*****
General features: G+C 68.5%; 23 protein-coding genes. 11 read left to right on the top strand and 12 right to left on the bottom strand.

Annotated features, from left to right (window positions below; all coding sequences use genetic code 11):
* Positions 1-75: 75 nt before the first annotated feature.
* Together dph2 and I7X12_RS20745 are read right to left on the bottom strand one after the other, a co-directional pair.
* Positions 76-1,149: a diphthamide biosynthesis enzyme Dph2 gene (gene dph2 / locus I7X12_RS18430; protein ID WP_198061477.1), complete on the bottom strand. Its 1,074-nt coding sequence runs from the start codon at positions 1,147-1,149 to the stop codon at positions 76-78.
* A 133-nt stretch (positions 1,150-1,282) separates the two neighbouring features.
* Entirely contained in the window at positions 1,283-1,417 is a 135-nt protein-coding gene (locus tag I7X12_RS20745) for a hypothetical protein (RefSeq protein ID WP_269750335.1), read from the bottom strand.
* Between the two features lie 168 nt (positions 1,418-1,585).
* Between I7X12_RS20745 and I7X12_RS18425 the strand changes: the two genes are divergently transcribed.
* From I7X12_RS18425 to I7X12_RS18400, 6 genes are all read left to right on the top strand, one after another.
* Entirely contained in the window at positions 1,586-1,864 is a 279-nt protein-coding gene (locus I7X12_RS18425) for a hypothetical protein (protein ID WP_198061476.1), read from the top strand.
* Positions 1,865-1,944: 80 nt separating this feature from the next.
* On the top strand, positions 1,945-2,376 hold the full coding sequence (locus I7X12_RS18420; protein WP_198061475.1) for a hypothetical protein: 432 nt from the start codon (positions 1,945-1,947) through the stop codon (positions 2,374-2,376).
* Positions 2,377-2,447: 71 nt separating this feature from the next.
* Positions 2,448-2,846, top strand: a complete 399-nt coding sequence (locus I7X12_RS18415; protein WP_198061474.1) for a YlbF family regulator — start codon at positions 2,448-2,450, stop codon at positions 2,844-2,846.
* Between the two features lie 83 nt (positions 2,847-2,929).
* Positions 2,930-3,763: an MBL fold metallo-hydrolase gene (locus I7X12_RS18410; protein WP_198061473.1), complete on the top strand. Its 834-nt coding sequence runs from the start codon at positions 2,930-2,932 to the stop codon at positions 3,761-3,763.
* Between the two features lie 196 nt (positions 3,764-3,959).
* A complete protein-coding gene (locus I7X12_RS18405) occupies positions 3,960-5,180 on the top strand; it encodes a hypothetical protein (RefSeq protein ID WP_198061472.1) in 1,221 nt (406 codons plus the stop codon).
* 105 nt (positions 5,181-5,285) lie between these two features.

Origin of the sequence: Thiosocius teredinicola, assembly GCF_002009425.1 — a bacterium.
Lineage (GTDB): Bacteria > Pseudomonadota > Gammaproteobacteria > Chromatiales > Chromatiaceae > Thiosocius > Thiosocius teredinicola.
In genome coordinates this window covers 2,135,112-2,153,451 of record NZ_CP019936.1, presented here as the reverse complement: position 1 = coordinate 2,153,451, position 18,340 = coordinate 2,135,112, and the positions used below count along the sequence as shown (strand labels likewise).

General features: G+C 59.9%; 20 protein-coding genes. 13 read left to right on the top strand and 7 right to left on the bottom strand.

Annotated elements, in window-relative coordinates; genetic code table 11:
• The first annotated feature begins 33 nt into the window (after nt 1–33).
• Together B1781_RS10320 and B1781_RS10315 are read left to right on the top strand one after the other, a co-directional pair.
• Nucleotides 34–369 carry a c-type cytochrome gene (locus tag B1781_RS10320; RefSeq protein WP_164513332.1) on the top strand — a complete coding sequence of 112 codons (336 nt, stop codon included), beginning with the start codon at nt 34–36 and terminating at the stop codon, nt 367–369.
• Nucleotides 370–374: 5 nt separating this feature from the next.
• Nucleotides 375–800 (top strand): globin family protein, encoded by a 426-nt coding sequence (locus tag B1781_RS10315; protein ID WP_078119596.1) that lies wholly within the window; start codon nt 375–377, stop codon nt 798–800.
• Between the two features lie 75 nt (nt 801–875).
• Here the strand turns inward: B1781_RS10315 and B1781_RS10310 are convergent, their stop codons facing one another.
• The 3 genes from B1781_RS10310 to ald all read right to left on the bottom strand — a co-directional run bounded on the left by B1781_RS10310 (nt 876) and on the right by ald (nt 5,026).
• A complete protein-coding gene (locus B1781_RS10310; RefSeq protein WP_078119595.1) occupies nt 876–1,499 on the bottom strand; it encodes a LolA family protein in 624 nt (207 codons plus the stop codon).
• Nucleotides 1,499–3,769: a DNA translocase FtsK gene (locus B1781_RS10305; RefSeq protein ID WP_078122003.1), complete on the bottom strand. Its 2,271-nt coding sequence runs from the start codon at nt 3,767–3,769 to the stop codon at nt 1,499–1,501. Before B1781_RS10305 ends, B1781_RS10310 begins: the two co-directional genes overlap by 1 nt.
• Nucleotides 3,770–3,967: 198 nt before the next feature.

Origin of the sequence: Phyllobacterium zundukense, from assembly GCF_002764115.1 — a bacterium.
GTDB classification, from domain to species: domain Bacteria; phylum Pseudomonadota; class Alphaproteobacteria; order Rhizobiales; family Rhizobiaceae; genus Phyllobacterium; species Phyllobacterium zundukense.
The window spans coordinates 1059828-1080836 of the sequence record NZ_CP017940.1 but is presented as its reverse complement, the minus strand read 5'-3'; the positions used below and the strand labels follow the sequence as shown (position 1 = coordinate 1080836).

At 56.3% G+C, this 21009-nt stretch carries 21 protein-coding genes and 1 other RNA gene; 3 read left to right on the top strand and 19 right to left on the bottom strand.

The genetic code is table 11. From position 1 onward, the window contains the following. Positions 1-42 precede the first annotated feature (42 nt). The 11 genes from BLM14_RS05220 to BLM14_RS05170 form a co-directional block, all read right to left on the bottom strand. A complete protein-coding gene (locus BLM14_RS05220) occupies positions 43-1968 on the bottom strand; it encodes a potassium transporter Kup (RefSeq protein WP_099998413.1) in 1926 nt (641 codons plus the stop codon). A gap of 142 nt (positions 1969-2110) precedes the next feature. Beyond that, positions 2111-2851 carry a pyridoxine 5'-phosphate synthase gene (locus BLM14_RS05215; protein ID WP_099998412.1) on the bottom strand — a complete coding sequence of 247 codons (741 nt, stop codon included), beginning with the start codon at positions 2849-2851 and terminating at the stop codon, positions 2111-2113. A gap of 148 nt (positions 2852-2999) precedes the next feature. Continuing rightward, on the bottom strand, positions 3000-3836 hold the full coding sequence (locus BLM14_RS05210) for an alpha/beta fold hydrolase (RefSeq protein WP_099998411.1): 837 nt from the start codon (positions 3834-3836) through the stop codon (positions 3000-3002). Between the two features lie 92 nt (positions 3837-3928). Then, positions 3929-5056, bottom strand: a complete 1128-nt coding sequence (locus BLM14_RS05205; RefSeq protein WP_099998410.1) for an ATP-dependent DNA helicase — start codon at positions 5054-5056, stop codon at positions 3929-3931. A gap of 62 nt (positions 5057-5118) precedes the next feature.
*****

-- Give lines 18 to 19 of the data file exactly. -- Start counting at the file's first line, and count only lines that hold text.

* Between the two features lie 196 nt (positions 3,764-3,959).
* A complete protein-coding gene (locus I7X12_RS18405) occupies positions 3,960-5,180 on the top strand; it encodes a hypothetical protein (RefSeq protein ID WP_198061472.1) in 1,221 nt (406 codons plus the stop codon).